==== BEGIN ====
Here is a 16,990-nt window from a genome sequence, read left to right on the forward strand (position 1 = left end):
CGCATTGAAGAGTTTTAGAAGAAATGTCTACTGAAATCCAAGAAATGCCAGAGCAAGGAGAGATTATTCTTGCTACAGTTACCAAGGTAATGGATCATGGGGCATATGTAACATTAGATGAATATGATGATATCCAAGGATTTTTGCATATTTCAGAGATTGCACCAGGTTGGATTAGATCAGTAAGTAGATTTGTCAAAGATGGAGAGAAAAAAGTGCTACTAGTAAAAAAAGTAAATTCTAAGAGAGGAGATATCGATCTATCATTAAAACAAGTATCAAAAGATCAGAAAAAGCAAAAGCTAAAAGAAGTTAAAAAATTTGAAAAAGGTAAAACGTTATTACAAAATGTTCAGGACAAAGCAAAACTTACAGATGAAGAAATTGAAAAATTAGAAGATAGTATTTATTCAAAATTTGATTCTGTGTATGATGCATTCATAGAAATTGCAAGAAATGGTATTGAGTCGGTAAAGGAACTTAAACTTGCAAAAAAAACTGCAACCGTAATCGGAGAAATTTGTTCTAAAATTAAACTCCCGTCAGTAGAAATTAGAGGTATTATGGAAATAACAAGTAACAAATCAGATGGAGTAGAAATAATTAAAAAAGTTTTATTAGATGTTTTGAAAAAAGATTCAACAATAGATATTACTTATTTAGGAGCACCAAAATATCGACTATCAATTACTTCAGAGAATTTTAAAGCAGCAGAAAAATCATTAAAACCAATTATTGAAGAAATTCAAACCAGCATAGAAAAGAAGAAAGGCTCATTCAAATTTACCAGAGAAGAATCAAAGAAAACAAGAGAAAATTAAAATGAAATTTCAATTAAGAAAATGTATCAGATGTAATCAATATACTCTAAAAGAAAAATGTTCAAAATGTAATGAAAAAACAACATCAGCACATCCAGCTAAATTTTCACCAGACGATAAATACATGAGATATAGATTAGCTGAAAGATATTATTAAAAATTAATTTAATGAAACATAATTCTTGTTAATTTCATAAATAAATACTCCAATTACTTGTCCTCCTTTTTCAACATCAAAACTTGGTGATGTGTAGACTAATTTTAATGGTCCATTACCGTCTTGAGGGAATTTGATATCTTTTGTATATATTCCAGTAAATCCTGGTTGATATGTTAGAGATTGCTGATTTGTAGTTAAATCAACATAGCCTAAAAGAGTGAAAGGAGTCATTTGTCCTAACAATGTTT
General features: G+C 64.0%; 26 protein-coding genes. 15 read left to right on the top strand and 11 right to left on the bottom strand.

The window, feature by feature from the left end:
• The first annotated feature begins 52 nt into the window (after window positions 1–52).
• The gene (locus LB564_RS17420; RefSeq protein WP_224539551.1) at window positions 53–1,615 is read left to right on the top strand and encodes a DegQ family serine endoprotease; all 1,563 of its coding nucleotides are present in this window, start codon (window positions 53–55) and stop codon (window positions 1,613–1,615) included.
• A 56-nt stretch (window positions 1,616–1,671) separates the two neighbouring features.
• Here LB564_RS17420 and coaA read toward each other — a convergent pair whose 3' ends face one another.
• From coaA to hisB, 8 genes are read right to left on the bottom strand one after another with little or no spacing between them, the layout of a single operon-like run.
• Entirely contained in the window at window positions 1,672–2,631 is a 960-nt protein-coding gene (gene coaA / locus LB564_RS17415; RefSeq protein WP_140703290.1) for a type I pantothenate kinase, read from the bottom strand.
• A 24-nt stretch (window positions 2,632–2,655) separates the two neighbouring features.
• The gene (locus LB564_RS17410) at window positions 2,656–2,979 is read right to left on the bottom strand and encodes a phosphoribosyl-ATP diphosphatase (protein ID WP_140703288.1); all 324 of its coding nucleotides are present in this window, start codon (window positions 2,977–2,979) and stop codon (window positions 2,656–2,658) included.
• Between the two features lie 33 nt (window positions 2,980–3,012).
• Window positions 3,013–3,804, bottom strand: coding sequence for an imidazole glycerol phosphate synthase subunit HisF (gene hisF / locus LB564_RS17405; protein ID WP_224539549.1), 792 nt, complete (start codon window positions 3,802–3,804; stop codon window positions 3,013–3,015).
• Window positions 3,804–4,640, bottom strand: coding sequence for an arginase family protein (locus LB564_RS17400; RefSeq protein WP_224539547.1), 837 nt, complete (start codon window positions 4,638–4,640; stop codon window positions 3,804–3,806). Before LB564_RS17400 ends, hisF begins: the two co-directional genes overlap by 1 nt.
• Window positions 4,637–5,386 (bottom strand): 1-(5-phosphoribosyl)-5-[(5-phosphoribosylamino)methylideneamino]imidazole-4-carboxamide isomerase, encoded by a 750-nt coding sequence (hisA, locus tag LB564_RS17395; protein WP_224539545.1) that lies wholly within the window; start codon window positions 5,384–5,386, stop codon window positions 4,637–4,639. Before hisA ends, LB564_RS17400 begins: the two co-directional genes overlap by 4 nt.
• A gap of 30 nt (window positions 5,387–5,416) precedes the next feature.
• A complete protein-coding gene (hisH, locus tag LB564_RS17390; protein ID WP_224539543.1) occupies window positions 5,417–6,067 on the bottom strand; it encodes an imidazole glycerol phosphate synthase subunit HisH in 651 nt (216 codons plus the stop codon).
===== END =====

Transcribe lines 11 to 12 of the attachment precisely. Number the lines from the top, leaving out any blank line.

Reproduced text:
• A 24-nt stretch (window positions 2,632–2,655) separates the two neighbouring features.
• The gene (locus LB564_RS17410) at window positions 2,656–2,979 is read right to left on the bottom strand and encodes a phosphoribosyl-ATP diphosphatase (protein ID WP_140703288.1); all 324 of its coding nucleotides are present in this window, start codon (window positions 2,977–2,979) and stop codon (window positions 2,656–2,658) included.